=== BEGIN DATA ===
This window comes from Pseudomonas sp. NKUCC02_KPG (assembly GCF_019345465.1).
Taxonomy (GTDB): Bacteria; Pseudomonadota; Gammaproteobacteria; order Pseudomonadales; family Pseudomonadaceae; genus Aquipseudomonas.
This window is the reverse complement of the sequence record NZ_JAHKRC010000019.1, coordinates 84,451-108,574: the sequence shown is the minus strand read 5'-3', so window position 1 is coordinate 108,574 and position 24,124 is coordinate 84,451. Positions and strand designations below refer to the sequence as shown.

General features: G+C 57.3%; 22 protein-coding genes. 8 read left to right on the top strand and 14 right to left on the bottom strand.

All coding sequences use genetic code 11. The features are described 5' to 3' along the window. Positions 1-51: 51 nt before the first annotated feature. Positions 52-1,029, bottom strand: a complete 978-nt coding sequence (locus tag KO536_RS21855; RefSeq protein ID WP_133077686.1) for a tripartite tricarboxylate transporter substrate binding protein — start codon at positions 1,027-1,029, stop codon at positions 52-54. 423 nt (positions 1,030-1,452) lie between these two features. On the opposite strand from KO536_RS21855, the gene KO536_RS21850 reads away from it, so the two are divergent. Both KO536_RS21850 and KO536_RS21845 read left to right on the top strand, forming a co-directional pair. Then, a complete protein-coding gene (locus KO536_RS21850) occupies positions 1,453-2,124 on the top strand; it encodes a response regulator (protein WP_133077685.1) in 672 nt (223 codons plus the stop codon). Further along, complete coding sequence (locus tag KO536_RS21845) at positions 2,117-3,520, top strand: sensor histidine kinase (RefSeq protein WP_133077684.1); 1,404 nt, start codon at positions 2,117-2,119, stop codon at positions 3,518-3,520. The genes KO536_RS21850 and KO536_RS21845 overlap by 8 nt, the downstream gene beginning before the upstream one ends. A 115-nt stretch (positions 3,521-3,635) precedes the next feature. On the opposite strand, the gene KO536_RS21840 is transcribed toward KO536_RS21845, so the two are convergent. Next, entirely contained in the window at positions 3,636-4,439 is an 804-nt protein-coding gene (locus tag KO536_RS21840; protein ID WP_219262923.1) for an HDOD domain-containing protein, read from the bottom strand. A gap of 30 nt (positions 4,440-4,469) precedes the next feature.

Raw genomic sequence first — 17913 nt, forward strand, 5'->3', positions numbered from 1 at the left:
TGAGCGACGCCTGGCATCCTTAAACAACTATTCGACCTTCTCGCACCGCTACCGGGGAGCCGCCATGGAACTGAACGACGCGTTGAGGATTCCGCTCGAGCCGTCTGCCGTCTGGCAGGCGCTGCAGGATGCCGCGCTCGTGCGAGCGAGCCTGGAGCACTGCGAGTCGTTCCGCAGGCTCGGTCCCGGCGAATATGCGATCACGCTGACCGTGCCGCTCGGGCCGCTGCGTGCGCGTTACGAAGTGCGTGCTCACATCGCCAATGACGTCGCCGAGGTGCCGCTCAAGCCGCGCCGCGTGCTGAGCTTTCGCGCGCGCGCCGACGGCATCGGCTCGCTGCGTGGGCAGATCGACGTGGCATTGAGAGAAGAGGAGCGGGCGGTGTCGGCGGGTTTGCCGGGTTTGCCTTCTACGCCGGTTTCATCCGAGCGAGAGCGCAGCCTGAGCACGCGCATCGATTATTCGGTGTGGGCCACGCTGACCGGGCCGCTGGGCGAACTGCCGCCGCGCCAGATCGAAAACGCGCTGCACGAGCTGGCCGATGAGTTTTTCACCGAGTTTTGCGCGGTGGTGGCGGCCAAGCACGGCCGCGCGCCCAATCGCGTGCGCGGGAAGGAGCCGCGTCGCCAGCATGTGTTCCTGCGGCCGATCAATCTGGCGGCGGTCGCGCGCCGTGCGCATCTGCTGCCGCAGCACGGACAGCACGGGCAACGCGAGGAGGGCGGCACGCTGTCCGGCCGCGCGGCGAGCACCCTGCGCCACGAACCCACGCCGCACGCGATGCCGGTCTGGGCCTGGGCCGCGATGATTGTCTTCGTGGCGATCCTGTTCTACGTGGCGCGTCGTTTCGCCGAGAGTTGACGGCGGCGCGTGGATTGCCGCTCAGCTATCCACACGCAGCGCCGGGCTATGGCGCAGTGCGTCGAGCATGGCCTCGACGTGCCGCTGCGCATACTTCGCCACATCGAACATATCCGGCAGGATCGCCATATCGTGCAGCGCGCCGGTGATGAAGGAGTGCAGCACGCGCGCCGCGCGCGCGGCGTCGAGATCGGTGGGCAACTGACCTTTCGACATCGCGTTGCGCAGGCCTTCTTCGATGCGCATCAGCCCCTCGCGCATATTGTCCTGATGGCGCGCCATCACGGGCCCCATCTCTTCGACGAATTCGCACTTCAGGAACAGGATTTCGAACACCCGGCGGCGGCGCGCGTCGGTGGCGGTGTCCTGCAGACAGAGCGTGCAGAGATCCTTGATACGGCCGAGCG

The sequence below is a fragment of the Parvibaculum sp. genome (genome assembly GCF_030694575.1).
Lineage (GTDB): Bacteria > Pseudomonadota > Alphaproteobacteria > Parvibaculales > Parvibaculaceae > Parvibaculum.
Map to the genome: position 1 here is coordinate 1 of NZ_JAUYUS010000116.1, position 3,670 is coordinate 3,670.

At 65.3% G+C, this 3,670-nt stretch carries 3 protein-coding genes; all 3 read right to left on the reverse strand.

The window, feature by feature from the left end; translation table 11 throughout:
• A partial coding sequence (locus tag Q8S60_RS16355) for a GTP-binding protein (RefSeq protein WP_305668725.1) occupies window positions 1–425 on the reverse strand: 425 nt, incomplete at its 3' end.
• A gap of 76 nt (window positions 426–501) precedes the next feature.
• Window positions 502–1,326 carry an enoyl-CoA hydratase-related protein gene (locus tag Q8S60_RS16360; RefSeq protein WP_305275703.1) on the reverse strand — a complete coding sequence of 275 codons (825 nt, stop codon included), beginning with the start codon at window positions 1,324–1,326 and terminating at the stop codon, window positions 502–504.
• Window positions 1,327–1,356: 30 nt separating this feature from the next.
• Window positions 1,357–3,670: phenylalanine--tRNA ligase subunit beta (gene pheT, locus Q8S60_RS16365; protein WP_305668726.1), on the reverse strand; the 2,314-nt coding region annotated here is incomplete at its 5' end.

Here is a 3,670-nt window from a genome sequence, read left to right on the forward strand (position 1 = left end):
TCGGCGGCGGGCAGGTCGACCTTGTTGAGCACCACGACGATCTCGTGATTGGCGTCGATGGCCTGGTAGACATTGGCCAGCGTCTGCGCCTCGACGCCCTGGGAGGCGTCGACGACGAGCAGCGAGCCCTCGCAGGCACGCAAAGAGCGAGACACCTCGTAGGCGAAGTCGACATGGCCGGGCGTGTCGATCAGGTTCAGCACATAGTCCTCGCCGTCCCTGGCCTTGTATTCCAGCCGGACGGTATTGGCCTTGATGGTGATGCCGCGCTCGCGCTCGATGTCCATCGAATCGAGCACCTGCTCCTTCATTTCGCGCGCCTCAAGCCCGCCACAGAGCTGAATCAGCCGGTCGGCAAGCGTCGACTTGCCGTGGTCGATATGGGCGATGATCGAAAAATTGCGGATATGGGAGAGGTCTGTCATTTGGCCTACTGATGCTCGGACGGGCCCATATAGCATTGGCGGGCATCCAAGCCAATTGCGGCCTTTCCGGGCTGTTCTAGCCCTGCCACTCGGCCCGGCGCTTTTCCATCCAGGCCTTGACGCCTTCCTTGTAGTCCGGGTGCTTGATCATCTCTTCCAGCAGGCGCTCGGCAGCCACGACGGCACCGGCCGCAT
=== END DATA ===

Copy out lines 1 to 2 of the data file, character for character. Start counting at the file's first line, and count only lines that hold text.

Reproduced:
This window comes from Pseudomonas sp. NKUCC02_KPG (assembly GCF_019345465.1).
Taxonomy (GTDB): Bacteria; Pseudomonadota; Gammaproteobacteria; order Pseudomonadales; family Pseudomonadaceae; genus Aquipseudomonas.